While Liberals on the committee believe its a simple disagreement about accounting practices, Tories believe the Liberal government was trying to hide cost overruns in the gun registry from Parliament. 

At Thursday's public accounts committee meeting, Tory MP Jeff Watson said the accounting discrepancies were a "high-level conspiracy by senior government officials to hide critical financial information." 

The Legislative Update is posted every Friday afternoon when the House is sitting. To stay informed on all the political events read PoliticsWatch's  Morning Briefing updated at 9:30 a.m. ET Monday to Friday and the Daily Agenda updated at 6:00 p.m. ET Monday to Friday.

Here's what's happening when the House returns on May 29 

Monday: Continued debate on:
                 Bill C-13, the budget implementation bill,
                 Bill C-9, conditional sentencing, 
                 Bill C-10, mandatory minimum penalties.

Tuesday : Opposition Day
Thursday: Opposition Day


Committee Highlights


> Bank of Canada Governor David Dodge appears before the industry committee to discuss challenges facing Canada's manufacturing sector.

> Full Schedule


Bills the Tories have tabled in this Parliament 

C-2 An Act providing for conflict of interest rules, restrictions on election financing and measures respecting administrative transparency, oversight and accountability

Status: Referred to committee April 27

This is better known the Federal Accountability Act, which a number of new measures and a massive list of amendments to current laws aimed at cleaning up government. The bill is the government's No. 1 priority and the Tories want it passed before the summer recess in June, but already some senators are threatening to hold up the bill because it creates a joint ethics commissioner for the House and Senate.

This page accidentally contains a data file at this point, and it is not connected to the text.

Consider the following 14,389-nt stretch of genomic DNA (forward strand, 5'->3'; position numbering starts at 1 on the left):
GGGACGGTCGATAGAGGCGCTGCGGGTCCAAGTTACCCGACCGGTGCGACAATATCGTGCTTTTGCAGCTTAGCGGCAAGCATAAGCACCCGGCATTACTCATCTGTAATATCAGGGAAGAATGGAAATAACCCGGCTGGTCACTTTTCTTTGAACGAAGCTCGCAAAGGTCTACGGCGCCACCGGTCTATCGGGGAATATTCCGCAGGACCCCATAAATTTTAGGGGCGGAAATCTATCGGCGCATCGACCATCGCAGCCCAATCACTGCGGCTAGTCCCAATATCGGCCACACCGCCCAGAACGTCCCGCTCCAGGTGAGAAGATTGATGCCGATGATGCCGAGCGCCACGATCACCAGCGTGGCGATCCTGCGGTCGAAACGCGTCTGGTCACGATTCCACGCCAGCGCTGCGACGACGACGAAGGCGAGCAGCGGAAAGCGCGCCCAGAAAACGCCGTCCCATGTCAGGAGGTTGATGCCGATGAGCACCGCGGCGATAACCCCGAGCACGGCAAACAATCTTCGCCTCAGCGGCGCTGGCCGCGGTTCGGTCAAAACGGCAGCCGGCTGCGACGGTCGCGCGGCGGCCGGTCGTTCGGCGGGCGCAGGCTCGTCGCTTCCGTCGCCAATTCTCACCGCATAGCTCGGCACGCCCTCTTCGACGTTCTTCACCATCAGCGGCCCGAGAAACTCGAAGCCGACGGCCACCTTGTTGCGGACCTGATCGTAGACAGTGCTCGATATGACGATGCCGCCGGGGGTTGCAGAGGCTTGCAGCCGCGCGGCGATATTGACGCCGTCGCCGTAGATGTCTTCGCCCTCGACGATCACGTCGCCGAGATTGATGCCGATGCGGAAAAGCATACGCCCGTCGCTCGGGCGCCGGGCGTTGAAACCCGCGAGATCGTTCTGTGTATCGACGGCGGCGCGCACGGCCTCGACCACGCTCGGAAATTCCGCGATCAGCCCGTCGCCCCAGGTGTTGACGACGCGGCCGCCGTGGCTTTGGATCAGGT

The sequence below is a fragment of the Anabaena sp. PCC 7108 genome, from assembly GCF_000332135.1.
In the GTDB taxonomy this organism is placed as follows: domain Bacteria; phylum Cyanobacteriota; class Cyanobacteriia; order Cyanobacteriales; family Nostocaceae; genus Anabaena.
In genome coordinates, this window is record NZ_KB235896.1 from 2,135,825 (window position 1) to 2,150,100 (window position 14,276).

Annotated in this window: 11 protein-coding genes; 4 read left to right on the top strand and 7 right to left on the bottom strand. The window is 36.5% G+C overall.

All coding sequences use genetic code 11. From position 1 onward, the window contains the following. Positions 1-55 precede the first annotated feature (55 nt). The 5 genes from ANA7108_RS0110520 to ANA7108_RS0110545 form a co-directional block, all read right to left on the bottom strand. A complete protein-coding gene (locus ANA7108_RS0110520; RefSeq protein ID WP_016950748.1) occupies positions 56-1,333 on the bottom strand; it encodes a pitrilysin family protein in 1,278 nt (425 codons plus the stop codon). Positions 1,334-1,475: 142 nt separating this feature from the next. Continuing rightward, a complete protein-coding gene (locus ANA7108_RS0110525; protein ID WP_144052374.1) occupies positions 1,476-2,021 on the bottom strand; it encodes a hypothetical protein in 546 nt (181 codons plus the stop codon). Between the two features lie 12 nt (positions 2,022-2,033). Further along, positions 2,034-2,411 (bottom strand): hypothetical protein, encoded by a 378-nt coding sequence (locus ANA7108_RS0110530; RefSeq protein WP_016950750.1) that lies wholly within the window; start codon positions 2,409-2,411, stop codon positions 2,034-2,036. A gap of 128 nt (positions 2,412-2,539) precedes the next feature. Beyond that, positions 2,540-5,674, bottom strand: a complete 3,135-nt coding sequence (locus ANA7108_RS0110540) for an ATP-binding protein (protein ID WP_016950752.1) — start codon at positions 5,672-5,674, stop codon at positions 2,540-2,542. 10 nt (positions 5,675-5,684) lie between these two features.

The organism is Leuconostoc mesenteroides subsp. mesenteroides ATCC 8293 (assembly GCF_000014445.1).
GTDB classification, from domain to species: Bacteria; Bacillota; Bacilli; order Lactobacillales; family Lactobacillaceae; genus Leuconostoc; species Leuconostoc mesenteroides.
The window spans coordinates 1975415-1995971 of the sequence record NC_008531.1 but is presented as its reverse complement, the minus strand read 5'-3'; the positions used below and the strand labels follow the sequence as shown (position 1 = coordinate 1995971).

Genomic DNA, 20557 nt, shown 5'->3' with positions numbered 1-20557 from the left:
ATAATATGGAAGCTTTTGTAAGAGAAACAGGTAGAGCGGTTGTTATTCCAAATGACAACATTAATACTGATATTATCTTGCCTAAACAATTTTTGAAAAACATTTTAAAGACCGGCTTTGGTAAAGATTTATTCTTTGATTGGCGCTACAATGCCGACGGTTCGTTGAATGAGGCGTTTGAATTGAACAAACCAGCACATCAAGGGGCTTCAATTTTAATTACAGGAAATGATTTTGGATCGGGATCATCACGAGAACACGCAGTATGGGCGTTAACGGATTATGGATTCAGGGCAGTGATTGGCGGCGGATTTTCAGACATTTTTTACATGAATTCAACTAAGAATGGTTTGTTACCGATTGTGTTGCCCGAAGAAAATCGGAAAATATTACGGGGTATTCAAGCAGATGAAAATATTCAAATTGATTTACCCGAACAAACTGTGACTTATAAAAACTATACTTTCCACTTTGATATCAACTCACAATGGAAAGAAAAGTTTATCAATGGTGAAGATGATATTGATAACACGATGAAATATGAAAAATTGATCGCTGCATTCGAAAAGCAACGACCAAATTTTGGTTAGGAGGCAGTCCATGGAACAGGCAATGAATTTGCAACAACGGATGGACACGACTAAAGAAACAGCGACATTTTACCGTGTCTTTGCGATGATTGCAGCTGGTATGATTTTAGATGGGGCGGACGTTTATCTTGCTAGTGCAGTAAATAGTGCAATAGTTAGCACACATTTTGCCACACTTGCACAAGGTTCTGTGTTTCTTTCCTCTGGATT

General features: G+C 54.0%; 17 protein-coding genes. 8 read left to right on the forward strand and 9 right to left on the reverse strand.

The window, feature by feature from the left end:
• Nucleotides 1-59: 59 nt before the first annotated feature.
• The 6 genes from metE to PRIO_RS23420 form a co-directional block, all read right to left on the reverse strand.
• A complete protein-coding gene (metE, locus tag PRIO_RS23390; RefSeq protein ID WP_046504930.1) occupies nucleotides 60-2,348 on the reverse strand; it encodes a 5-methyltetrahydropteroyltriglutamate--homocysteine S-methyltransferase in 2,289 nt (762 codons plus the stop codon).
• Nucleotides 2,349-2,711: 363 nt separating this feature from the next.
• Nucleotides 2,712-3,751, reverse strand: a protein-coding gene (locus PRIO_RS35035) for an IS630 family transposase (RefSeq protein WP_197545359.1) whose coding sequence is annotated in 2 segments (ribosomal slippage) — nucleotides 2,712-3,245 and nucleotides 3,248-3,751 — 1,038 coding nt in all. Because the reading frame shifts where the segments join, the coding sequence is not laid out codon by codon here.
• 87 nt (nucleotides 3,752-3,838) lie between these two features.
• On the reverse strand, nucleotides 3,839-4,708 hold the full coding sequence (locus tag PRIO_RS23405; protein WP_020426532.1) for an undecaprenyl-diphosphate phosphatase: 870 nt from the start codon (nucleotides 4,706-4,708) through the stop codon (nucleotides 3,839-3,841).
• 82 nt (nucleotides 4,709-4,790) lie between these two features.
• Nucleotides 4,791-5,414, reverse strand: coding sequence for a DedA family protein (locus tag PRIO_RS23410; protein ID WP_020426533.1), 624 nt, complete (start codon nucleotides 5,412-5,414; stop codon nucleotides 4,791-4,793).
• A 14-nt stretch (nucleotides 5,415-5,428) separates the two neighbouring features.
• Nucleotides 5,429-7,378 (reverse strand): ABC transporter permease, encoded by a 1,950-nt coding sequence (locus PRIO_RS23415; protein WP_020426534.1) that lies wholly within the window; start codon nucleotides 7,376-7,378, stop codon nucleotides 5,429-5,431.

C-3 An Act respecting international bridges and tunnels and making a consequential amendment to another Act

Status: Referred to transport committee May 1

C-4 An Act to amend An Act to amend the Canada Elections Act and the Income Tax Act

Status: Royal Assent May 11

C-5 An Act respecting the establishment of the Public Health Agency of Canada and amending certain Acts

Status: Returned from health committee without amendment May 18

C-6 An Act to amend the Aeronautics Act and to make consequential amendments to other Acts

Status: Second reading May 5

C-7 An Act to amend the National Defence Act

Status: Introduced April 27

C-8 An Act for granting to Her Majesty certain sums of money for the public service of Canada for the financial year ending March 31, 2007

Status: Royal Assent May 11

C-9 An Act to amend the Criminal Code (conditional sentence of imprisonment)

Status: Introduced May 4

C-10 An Act to amend the Criminal Code (minimum penalties for offences involving firearms) and to make a consequential amendment to another Act

Status: Introduced May 4

C-11 An Act to amend the Canada Transportation Act and the Railway Safety Act and to make consequential amendments to other Acts

Status: Introduced May 4

C-12 An Act to provide for emergency management and to amend and repeal certain Acts

Status: Introduced May 8

C-13 An Act to implement certain provisions of the budget tabled in Parliament on May 2, 2006

Status: Second reading May 12

This is the budget implementation bill. 

C-14 An Act to amend the Citizenship Act (adoption)

Status: Introduced May 15

This bill makes it easier for parents to obtain citizenship for children they adopt from overseas.

C-15 An Act to amend the Agricultural Marketing Programs Act

Status: Introduced May 18

: Related Links

> Read last week's Legislative Update
> Harper's Parliamentary agenda